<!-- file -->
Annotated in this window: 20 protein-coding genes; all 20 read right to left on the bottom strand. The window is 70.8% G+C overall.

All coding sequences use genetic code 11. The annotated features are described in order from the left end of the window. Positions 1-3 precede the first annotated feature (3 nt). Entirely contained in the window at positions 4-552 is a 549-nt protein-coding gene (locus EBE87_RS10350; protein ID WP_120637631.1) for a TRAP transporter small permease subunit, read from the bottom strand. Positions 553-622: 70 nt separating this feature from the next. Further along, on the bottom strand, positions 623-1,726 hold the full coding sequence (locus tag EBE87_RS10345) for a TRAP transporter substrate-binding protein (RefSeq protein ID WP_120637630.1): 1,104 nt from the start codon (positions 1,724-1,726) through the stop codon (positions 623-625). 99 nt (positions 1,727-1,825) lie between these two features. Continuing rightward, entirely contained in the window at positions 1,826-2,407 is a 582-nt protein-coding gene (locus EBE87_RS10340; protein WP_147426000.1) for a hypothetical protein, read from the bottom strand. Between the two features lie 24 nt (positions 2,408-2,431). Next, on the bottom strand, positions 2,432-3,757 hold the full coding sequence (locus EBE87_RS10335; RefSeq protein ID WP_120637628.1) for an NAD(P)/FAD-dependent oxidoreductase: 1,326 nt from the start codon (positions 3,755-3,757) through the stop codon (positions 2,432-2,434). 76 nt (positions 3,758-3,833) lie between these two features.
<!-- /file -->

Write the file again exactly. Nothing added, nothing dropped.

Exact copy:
Annotated in this window: 20 protein-coding genes; all 20 read right to left on the bottom strand. The window is 70.8% G+C overall.

All coding sequences use genetic code 11. The annotated features are described in order from the left end of the window. Positions 1-3 precede the first annotated feature (3 nt). Entirely contained in the window at positions 4-552 is a 549-nt protein-coding gene (locus EBE87_RS10350; protein ID WP_120637631.1) for a TRAP transporter small permease subunit, read from the bottom strand. Positions 553-622: 70 nt separating this feature from the next. Further along, on the bottom strand, positions 623-1,726 hold the full coding sequence (locus tag EBE87_RS10345) for a TRAP transporter substrate-binding protein (RefSeq protein ID WP_120637630.1): 1,104 nt from the start codon (positions 1,724-1,726) through the stop codon (positions 623-625). 99 nt (positions 1,727-1,825) lie between these two features. Continuing rightward, entirely contained in the window at positions 1,826-2,407 is a 582-nt protein-coding gene (locus EBE87_RS10340; protein WP_147426000.1) for a hypothetical protein, read from the bottom strand. Between the two features lie 24 nt (positions 2,408-2,431). Next, on the bottom strand, positions 2,432-3,757 hold the full coding sequence (locus EBE87_RS10335; RefSeq protein ID WP_120637628.1) for an NAD(P)/FAD-dependent oxidoreductase: 1,326 nt from the start codon (positions 3,755-3,757) through the stop codon (positions 2,432-2,434). 76 nt (positions 3,758-3,833) lie between these two features.